“Ice Ice Baby” is a hip hop song written by American rapper Vanilla Ice, K. Kennedy, and DJ Earthquake. It was based on the bassline of “Under Pressure” by Queen and David Bowie, who did not receive songwriting credit or royalties until after it had become a hit. Released on his debut album, To the Extreme, it is his best known song. It has appeared in remixed form on Platinum Underground and Vanilla Ice Is Back! A live version appears on the album Extremely Live, while a nu metal version appears on the album Hard to Swallow, under the title “Too Cold”.
“Ice Ice Baby” was first released as the B-side to Vanilla Ice’s cover of “Play That Funky Music”, but the single was not initially successful. When disc jockey David Morales played “Ice Ice Baby” instead, it began to gain success. “Ice Ice Baby” was the first hip hop single to top the Billboard Hot 100. Outside the United States, the song topped the charts in Australia, Belgium, the Netherlands, New Zealand, Ireland and the United Kingdom, thus helping the song diversify hip hop by introducing it to a mainstream audience.
Soul Asylum is an American alternative rock band formed in 1981 in Minneapolis, Minnesota. Their 1993 hit “Runaway Train” won the Grammy Award for Best Rock Song.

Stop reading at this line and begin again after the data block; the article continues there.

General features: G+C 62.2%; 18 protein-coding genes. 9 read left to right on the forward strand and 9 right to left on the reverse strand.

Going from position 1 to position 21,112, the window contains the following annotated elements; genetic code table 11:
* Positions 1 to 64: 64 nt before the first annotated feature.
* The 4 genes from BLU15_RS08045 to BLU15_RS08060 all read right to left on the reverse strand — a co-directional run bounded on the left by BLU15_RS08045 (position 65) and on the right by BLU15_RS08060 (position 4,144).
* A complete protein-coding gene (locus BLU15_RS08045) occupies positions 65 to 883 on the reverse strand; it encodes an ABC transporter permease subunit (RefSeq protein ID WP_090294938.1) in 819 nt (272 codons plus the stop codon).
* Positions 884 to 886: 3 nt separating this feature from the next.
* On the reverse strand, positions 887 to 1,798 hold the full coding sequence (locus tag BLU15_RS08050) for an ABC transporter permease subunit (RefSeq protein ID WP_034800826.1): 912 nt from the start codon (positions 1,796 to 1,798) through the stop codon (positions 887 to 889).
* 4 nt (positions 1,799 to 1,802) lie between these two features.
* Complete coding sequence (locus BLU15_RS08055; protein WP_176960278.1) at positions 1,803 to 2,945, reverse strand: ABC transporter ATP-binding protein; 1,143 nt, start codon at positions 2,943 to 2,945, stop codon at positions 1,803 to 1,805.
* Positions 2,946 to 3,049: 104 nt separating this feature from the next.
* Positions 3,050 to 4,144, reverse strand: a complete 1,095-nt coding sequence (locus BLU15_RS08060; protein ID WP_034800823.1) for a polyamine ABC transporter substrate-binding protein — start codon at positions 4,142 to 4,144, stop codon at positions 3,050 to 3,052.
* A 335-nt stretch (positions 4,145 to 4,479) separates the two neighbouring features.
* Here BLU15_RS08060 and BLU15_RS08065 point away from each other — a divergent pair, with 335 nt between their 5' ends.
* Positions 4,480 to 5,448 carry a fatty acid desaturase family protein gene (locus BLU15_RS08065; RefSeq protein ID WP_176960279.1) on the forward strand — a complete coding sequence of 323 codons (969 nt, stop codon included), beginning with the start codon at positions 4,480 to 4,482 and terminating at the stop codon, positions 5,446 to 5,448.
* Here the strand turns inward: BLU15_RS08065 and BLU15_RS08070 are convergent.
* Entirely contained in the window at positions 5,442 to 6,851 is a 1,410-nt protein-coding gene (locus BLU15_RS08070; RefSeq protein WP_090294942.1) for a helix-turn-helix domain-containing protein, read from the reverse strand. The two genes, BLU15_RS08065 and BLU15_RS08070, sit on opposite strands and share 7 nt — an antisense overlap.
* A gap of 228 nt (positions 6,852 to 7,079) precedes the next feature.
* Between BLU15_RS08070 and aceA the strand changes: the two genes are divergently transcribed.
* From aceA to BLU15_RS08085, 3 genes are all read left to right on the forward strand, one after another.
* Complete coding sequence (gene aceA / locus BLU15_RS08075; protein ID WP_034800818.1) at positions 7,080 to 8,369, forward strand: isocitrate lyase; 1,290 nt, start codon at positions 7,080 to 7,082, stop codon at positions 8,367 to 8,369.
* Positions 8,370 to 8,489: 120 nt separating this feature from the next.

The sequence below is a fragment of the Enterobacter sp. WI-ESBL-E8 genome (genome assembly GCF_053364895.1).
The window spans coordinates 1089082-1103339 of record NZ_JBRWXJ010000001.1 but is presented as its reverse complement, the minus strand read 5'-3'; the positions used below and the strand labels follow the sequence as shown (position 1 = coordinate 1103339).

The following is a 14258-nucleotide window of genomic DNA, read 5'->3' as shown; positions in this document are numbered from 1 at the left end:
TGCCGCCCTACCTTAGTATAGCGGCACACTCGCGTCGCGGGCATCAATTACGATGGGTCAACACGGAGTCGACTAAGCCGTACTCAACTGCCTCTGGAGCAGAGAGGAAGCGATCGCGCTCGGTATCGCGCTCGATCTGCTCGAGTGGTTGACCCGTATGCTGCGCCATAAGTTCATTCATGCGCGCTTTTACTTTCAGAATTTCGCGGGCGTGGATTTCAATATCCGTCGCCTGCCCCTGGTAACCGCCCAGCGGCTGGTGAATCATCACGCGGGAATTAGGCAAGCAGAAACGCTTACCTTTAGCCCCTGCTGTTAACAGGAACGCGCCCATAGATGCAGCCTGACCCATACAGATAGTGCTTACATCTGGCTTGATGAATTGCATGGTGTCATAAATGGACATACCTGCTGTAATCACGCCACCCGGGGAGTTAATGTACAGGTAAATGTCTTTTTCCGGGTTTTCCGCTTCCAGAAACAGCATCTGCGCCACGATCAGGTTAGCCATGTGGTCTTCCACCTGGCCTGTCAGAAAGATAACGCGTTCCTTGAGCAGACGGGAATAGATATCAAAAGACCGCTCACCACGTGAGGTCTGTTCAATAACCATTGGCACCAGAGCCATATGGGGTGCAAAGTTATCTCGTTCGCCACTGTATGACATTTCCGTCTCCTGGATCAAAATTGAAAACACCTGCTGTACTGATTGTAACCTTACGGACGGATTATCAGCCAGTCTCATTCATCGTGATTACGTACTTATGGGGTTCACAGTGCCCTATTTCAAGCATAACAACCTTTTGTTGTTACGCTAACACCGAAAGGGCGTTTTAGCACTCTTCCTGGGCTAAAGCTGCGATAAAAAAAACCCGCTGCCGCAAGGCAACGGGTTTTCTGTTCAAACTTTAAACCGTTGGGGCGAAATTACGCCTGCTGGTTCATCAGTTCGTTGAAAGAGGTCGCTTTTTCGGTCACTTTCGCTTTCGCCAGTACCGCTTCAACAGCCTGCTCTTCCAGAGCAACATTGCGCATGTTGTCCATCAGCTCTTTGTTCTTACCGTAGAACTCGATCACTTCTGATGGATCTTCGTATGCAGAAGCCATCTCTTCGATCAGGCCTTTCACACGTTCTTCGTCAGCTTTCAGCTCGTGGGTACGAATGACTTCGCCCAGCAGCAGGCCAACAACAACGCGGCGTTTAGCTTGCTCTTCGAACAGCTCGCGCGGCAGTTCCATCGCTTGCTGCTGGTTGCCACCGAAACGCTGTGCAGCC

The band was originally called Loud Fast Rules, with a lineup consisting of Dave Pirner, Dan Murphy, Karl Mueller, and Pat Morley. They changed their name to Soul Asylum in 1983. Morley was replaced by Grant Young in 1984. The band recorded three albums with Twin/Tone Records and two with A&M Records, with little commercial success. In 1992, they released the triple-platinum album Grave Dancers Union, featuring “Runaway Train”. The band played at the inauguration of President Bill Clinton early the next year.
In 1998 they recorded Candy from a Stranger. Mueller was diagnosed with cancer in 2004, and the band organized a benefit concert on his behalf. Mueller died a year later.
“Runaway Train” is a power ballad by American rock band Soul Asylum. Its music video is notable for featuring images of missing people, most of them involving young children and adolescent teenagers. Lead singer Dave Pirner has stated that the lyrics originally described his experience of depression.